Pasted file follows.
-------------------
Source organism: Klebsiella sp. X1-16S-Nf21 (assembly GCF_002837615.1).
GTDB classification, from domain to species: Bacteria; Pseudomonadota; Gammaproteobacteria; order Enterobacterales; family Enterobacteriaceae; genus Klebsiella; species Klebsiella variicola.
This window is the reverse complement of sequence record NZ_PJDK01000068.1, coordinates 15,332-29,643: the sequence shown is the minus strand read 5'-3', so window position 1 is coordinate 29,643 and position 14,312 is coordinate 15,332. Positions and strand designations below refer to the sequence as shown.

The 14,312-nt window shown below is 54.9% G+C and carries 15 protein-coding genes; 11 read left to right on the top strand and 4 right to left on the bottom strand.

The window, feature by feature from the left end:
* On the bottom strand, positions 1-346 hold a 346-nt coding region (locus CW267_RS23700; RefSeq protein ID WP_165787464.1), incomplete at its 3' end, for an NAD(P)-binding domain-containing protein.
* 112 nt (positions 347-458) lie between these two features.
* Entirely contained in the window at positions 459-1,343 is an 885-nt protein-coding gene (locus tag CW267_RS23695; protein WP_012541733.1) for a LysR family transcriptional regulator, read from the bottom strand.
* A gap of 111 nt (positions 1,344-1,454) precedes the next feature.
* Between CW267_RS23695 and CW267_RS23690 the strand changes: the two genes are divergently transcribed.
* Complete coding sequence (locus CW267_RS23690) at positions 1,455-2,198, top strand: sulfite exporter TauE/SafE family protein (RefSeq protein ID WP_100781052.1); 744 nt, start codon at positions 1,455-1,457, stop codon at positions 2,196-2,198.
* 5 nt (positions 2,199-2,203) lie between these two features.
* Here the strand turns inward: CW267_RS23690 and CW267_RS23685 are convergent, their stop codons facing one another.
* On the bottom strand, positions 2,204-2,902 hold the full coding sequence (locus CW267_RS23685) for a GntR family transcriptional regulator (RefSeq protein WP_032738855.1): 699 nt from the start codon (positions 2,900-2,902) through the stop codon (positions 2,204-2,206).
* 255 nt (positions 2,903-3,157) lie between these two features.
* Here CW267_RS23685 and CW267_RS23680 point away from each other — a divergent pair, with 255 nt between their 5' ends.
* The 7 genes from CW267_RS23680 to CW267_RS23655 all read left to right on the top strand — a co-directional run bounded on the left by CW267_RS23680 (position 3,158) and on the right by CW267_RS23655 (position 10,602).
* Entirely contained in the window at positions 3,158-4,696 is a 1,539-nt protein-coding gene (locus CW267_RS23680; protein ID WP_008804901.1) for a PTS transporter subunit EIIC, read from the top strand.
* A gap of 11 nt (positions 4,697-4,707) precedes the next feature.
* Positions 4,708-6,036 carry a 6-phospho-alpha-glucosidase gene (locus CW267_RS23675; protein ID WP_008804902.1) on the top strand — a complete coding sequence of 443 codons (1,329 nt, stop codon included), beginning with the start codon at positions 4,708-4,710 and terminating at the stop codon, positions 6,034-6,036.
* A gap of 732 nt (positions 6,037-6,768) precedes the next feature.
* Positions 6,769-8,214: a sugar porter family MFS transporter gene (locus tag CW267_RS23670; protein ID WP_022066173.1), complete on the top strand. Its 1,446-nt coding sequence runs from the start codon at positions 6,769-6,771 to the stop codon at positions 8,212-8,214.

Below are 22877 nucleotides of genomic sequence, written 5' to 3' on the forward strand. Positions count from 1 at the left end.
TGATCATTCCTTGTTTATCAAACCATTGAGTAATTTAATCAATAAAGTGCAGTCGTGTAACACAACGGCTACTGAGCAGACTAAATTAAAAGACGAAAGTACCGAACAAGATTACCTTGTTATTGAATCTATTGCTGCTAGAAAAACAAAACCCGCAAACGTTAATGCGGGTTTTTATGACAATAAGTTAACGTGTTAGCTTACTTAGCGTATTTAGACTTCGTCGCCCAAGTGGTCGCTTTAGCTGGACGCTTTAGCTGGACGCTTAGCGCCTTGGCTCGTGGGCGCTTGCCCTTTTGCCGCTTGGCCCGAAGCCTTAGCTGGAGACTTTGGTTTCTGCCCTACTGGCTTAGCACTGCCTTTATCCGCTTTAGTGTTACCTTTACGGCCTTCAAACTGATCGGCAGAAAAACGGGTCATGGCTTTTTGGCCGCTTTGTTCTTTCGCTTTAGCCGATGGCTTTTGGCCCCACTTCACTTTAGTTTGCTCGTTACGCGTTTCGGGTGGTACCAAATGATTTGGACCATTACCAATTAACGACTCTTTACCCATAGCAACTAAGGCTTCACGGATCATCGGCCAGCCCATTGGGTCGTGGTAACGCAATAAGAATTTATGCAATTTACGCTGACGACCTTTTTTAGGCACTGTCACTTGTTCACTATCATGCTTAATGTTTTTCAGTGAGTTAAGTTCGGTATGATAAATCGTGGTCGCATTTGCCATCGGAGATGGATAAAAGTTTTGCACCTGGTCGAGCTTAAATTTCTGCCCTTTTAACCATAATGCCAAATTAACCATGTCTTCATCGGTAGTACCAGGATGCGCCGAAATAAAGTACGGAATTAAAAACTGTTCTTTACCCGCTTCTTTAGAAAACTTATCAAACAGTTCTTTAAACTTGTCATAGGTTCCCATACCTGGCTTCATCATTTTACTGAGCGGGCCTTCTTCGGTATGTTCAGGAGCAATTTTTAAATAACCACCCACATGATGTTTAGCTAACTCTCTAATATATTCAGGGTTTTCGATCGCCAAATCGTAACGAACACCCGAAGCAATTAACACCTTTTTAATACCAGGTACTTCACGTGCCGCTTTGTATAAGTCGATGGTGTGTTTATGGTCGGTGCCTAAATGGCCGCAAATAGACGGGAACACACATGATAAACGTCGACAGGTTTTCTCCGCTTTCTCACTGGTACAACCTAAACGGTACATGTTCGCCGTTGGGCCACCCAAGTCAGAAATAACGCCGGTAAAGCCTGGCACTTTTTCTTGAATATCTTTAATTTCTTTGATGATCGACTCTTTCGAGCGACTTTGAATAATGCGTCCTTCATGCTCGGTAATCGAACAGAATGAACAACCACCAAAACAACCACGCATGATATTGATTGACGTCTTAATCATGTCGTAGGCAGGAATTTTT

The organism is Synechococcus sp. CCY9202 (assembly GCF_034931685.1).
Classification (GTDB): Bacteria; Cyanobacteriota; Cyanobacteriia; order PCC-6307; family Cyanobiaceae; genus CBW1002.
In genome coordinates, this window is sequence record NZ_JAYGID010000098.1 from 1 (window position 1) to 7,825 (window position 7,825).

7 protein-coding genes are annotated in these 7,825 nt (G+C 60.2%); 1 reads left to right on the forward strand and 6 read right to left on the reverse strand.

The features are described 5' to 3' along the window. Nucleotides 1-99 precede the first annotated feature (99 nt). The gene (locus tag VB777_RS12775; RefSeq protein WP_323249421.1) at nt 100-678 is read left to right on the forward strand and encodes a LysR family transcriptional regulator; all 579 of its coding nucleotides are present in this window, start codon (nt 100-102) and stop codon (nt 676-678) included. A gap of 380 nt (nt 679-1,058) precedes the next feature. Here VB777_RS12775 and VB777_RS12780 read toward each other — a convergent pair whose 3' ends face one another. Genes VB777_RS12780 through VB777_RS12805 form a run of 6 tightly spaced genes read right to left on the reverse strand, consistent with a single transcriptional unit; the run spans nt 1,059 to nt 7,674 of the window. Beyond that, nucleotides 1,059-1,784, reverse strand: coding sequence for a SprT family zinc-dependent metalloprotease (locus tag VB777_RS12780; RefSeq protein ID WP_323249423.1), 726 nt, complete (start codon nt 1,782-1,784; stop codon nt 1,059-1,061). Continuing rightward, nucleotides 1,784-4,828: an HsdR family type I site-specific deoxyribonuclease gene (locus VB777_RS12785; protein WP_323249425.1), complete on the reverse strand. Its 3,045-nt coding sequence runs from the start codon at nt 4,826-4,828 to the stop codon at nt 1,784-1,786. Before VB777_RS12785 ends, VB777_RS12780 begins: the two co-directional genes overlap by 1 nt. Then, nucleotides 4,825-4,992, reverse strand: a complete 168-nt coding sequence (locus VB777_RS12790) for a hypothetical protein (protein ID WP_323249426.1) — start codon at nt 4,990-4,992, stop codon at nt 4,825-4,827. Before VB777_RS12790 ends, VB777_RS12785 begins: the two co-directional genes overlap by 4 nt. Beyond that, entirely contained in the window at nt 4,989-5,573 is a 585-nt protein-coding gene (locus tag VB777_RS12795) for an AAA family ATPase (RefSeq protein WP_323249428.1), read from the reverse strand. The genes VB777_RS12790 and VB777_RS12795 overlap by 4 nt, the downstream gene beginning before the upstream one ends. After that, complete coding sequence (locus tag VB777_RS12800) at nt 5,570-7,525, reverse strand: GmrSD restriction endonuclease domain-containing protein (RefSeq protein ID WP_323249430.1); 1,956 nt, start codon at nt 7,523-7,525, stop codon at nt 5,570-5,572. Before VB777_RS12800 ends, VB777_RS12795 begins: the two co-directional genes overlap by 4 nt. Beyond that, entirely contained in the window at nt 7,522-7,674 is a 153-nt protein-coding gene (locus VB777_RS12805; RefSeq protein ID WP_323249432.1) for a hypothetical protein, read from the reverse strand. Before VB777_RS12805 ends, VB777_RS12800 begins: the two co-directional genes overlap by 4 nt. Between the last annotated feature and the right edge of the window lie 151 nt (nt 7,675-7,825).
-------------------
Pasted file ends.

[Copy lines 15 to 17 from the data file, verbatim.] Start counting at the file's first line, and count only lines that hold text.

* 255 nt (positions 2,903-3,157) lie between these two features.
* Here CW267_RS23685 and CW267_RS23680 point away from each other — a divergent pair, with 255 nt between their 5' ends.
* The 7 genes from CW267_RS23680 to CW267_RS23655 all read left to right on the top strand — a co-directional run bounded on the left by CW267_RS23680 (position 3,158) and on the right by CW267_RS23655 (position 10,602).